There are a lot more public sculptures in Sydney these days. There is a similar historical trajectory as I trace in my book. And I have done the research on some of the sculptors like Akio Makigawa already. The street sculptor, Will Coles lives and works in Sydney; I could add interview with him instead of the one with Junky Projects.

Pipe dreams aside I have no immediate plans to write the companion book to my Sculptures of Melbourne because I don’t live in Sydney. About half of what I have earned from writing the book has come from walking tours and talks. Anyway the City of Sydney has a good website about its public art with walking tours.

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Recent Public Sculptures in Melbourne

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Alex Goad, Tethya, 2015

Alex Goad’s biomorphic Tethya on the corner of Fitzroy and Jackson streets in St. Kilda is a recent public sculpture. Since my history of Melbourne’s public sculpture was published last year there are a few new public sculptures around the city. Not that Sculptures of Melbourne was intended as an index of all the sculptures in greater Melbourne, that would be insane as I included street art sculptures.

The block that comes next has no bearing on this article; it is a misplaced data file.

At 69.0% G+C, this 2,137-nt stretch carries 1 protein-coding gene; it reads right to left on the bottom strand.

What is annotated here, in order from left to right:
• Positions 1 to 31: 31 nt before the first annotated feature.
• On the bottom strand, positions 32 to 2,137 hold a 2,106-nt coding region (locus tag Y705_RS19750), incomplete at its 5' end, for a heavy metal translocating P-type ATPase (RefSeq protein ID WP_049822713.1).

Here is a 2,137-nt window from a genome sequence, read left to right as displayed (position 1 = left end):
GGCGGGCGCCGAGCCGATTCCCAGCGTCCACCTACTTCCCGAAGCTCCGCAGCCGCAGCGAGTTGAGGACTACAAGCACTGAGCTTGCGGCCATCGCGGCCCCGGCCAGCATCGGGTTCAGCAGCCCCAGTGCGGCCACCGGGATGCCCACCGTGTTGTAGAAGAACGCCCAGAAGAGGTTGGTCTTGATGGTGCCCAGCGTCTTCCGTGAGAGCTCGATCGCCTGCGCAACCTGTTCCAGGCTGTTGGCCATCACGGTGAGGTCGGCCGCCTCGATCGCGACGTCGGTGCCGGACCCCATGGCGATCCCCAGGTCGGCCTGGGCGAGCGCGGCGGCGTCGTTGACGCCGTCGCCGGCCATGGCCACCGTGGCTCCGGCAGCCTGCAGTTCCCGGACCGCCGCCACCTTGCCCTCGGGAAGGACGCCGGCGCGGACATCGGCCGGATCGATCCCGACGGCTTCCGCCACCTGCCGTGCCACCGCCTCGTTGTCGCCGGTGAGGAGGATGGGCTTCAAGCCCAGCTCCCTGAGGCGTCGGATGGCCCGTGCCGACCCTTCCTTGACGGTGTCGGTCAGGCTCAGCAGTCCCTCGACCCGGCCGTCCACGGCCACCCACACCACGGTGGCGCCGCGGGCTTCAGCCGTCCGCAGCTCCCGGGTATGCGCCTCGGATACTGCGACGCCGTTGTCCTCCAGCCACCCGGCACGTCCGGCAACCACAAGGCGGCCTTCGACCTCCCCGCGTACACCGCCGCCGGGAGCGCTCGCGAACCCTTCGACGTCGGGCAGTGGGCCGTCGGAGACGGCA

Two ballet dancers, Les Belle Hélène by David Maughan, were installed on the lawn at the Arts Centre. And John Olsen’s Frog was installed in a pond in Queen Victoria Gardens. As if either location needed any more sculptures.

Further out of town and in a better, some might even say “site specific” location, John Kelly’s Man Lifting Cow was installed in Sunshine marking a return to his home suburb for Kelly. Brimbank Council really milked the cow with associated events: the 1000 cow project, an art prize, a John Kelly exhibition and an education program at the Brimbank Civic Centre.